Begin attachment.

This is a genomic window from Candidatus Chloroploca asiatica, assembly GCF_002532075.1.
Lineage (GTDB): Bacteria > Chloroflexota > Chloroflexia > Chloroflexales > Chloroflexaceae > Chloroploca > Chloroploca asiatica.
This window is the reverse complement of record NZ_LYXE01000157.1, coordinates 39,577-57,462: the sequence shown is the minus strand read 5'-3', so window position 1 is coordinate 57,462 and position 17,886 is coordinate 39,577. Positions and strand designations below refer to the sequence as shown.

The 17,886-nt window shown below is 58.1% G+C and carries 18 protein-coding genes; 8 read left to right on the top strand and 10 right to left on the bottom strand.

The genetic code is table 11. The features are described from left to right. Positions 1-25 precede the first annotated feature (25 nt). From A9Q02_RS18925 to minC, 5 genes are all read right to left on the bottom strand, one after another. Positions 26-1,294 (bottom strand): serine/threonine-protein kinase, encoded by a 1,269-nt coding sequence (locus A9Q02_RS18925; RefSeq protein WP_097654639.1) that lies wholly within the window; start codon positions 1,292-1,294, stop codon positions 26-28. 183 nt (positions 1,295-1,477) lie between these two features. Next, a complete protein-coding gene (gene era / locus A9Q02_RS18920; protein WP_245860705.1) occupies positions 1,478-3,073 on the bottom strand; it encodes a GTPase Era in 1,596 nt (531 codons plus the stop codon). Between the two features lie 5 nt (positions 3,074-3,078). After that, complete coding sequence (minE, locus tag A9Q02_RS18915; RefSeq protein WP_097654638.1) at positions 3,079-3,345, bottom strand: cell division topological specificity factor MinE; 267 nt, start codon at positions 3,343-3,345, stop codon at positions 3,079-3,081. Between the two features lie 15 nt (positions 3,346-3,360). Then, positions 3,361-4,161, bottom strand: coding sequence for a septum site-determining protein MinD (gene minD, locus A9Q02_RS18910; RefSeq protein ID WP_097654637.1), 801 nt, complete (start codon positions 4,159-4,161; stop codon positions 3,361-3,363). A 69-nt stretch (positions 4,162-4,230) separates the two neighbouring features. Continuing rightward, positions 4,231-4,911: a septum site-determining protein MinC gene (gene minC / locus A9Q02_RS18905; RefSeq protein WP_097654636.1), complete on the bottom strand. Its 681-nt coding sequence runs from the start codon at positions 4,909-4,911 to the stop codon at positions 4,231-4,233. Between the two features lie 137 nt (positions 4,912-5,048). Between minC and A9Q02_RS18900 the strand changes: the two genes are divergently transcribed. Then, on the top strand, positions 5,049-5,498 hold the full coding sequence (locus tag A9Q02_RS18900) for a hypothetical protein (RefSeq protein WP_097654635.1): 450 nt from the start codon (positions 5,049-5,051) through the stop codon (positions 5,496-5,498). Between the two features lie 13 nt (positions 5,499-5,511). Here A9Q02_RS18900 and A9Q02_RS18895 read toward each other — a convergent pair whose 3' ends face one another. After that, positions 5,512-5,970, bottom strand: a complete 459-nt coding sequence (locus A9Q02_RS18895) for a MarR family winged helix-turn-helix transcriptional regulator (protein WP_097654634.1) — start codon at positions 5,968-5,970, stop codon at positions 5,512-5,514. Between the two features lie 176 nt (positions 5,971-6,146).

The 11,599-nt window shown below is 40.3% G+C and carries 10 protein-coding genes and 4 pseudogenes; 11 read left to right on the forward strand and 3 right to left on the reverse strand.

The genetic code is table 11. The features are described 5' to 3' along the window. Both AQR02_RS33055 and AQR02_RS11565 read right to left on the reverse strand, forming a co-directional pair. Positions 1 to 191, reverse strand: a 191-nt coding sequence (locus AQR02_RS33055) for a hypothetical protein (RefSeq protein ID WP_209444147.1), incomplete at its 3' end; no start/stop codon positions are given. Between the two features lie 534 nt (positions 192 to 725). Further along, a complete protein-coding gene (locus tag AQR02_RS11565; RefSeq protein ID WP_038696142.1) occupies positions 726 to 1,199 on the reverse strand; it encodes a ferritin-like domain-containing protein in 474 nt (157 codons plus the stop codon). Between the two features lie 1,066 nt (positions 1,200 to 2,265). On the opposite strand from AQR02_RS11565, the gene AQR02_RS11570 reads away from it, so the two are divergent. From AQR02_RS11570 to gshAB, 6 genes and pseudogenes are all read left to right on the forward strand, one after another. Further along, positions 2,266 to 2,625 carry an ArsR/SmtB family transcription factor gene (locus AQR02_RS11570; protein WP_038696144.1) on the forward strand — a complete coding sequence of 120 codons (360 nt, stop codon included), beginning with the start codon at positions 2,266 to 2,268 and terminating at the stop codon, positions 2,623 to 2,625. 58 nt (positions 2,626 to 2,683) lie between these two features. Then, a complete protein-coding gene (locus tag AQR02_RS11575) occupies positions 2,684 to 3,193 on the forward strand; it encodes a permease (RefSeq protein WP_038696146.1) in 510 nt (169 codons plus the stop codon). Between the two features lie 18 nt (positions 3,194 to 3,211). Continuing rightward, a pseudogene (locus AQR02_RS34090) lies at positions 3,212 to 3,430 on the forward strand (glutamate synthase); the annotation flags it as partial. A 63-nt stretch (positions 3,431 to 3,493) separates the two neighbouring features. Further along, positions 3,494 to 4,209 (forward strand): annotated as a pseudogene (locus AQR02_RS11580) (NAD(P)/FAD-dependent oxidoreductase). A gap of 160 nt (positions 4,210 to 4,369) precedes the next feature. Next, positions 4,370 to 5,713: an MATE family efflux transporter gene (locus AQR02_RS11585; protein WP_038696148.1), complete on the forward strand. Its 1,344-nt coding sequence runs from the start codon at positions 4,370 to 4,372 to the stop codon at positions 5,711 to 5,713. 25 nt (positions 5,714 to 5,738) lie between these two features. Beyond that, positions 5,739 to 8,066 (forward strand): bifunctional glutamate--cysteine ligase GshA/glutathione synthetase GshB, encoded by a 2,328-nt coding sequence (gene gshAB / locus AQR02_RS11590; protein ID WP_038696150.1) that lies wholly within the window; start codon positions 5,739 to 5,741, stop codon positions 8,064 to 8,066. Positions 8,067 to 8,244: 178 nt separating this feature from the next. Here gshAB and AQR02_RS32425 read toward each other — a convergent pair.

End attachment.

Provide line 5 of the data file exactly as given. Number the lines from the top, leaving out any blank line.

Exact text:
The genetic code is table 11. The features are described from left to right. Positions 1-25 precede the first annotated feature (25 nt). From A9Q02_RS18925 to minC, 5 genes are all read right to left on the bottom strand, one after another. Positions 26-1,294 (bottom strand): serine/threonine-protein kinase, encoded by a 1,269-nt coding sequence (locus A9Q02_RS18925; RefSeq protein WP_097654639.1) that lies wholly within the window; start codon positions 1,292-1,294, stop codon positions 26-28. 183 nt (positions 1,295-1,477) lie between these two features. Next, a complete protein-coding gene (gene era / locus A9Q02_RS18920; protein WP_245860705.1) occupies positions 1,478-3,073 on the bottom strand; it encodes a GTPase Era in 1,596 nt (531 codons plus the stop codon). Between the two features lie 5 nt (positions 3,074-3,078). After that, complete coding sequence (minE, locus tag A9Q02_RS18915; RefSeq protein WP_097654638.1) at positions 3,079-3,345, bottom strand: cell division topological specificity factor MinE; 267 nt, start codon at positions 3,343-3,345, stop codon at positions 3,079-3,081. Between the two features lie 15 nt (positions 3,346-3,360). Then, positions 3,361-4,161, bottom strand: coding sequence for a septum site-determining protein MinD (gene minD, locus A9Q02_RS18910; RefSeq protein ID WP_097654637.1), 801 nt, complete (start codon positions 4,159-4,161; stop codon positions 3,361-3,363). A 69-nt stretch (positions 4,162-4,230) separates the two neighbouring features. Continuing rightward, positions 4,231-4,911: a septum site-determining protein MinC gene (gene minC / locus A9Q02_RS18905; RefSeq protein WP_097654636.1), complete on the bottom strand. Its 681-nt coding sequence runs from the start codon at positions 4,909-4,911 to the stop codon at positions 4,231-4,233. Between the two features lie 137 nt (positions 4,912-5,048). Between minC and A9Q02_RS18900 the strand changes: the two genes are divergently transcribed. Then, on the top strand, positions 5,049-5,498 hold the full coding sequence (locus tag A9Q02_RS18900) for a hypothetical protein (RefSeq protein WP_097654635.1): 450 nt from the start codon (positions 5,049-5,051) through the stop codon (positions 5,496-5,498). Between the two features lie 13 nt (positions 5,499-5,511). Here A9Q02_RS18900 and A9Q02_RS18895 read toward each other — a convergent pair whose 3' ends face one another. After that, positions 5,512-5,970, bottom strand: a complete 459-nt coding sequence (locus A9Q02_RS18895) for a MarR family winged helix-turn-helix transcriptional regulator (protein WP_097654634.1) — start codon at positions 5,968-5,970, stop codon at positions 5,512-5,514. Between the two features lie 176 nt (positions 5,971-6,146).